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Subject:Re: Was "Cross references in Word ..." From:David Mitchell <mitchell -at- SKY -dot- NET> Date:Mon, 9 Oct 1995 19:43:12 +0000
Ahhhh... Master Documents and Word. Nice to see new topics on this
list! It seems that every time I purge my old mail messages on this
topic, it comes up again. Oh well, it gives my fingers a workout.
Word *can* handle large documents. It does, however, punish users
for reading the documentation and using the Master Documents feature.
Master Documents do not work. The feature would work, but Microsoft
decided to design it as if file handles were not in short supply.
Each file in a Master Document eats about 2 or 3 file handles. Since
DOS only allows about 100 file handles, a Master Document could
handle about 20 subdocuments, best case. If you have graphics files
or OLE objects or equations linked to your subdocuments, each of those
uses about 2-3 file handles. Hmmm . . . not too masterful.
So how does Word handle large documents? Using either INCLUDETEXT
fields or RD fields. If you use INCLUDETEXT fields, you can number
and cross reference and do most anything you would otherwise do in a
single document. The drawback is when it comes time to print, Word
is going to try to load the entire document into memory. Could be
crash city!!! RD fields get around this, but they reset numbering in
each subdocument. Not good if you want to have continuous page
These are tried and true techniques that have been around in Word for
many versions. (Actually, this is what Geoff Bradbury is referring to
when he talks about *Master Documents*, since Word 2.0 did not have
I almost didn't respond to this, because I think Microsoft should
have to live with the perception that Word can't handle big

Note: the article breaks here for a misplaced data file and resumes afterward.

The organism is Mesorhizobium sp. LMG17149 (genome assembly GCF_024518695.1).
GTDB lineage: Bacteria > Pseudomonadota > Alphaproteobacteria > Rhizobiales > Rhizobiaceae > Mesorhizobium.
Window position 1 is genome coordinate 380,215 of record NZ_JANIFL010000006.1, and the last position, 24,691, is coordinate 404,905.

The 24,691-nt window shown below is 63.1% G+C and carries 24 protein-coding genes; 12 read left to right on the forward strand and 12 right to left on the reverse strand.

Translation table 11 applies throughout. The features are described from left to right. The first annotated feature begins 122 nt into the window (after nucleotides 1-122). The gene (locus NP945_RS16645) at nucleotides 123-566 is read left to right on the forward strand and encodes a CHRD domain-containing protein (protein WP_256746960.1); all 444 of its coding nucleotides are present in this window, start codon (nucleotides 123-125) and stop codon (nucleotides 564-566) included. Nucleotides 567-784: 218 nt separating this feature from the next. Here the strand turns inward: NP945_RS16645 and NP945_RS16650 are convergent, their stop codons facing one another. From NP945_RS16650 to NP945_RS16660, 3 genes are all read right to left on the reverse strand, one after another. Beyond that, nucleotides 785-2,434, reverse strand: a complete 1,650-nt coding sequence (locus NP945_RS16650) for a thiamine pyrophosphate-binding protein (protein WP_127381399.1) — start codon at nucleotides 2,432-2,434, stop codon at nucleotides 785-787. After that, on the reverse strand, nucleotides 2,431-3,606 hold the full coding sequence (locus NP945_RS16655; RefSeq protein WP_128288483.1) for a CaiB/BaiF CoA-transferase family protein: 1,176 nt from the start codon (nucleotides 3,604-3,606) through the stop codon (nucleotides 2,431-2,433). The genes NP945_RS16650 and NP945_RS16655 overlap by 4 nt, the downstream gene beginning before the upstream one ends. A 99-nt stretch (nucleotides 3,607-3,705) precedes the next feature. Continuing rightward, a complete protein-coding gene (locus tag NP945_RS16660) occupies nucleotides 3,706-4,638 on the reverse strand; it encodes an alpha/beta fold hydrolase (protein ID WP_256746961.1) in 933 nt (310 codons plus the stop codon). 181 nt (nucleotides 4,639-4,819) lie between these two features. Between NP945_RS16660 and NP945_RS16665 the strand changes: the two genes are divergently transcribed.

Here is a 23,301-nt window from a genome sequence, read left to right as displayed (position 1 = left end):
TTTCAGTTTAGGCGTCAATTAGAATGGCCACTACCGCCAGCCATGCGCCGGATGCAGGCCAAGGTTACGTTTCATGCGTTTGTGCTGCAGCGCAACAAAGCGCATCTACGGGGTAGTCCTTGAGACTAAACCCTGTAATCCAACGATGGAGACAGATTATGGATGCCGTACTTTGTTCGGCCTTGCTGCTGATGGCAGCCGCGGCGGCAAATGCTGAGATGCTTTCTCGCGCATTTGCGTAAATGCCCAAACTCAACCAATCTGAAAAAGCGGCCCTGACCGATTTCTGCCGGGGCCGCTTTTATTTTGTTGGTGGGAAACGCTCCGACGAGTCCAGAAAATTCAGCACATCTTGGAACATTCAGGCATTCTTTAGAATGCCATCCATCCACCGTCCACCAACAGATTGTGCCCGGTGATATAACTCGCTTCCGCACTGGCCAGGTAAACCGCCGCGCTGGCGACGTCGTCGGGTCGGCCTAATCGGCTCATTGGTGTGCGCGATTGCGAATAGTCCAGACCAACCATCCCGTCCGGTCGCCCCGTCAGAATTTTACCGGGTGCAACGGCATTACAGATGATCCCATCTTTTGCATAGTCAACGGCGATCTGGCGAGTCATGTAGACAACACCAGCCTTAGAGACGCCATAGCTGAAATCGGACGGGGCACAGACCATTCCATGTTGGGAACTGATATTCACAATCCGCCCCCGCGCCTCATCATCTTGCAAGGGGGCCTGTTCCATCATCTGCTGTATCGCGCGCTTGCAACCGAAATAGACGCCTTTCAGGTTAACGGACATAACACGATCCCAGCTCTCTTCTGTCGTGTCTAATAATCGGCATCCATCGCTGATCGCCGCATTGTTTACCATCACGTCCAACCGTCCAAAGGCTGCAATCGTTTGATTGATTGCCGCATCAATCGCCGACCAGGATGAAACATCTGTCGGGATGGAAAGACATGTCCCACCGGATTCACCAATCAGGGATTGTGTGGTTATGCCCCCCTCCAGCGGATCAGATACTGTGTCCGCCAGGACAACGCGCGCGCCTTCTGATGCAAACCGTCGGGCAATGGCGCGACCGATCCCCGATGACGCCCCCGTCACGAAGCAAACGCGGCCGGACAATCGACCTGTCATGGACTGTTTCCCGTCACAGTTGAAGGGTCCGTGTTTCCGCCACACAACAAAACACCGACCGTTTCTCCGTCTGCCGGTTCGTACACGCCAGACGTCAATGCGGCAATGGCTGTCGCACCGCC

documents. (Maybe they'll fix Master Documents?)
But then I thought about all of the poor souls who must get their
Oh, by the way, don't think you can switch to OS/2 and solve Master
Documents. --"Hey, I'm not using DOS, right"-- The problem seems
only to get worse under Win-OS/2. Win-OS/2 sessions are still
subject to the file handle limitation. You didn't think Microsoft
would design something that works better under OS/2, did you?
Most of the books that I write are between 100-800 pages. I use Word
for all of them. It isn't the best tool for long documents, but it
has other advantages. If you have to write big documents in Word,
get Woody Leonhard's Hacker's Guide to Word for Windows. It is
primarily about WordBasic, but it has a lot of information about
Master Documents and long documents. It also documents almost every
Word 6.0 bug. It's ugly, typographically speaking, but it delivers
All this said, I love Word. I hope Word95 solves the Master Document
problem, because we are about to switch.
Earlier message summaries follow:
Chuck Pagani -- chuckp -at- ILLUSTRA -dot- COM
. . . You can combine documents under a master document and do all those
things. Check chapter 24 of the Word 6 User's Guide.
John -dot- Renish -at- conner -dot- com
. . . Word just doesn't have the power for serious, large documents; e.g., I
have a couple of 100-odd page document with moderately complex formatting,
several figures, and about 25 tables--Word will not even open the
master documents. . . .
Geoff Bradbury - bradg -at- INTEXT -dot- CPSG -dot- COM -dot- AU
. . . I've written large publications (>200pp) using Word 2.0 & DocToHelp.
These publications include tables, complex formatting, and sizable
graphics. All done using master documents and RD fields to access the
What version of Word are u using? I won't touch Word 6 with a barge pole: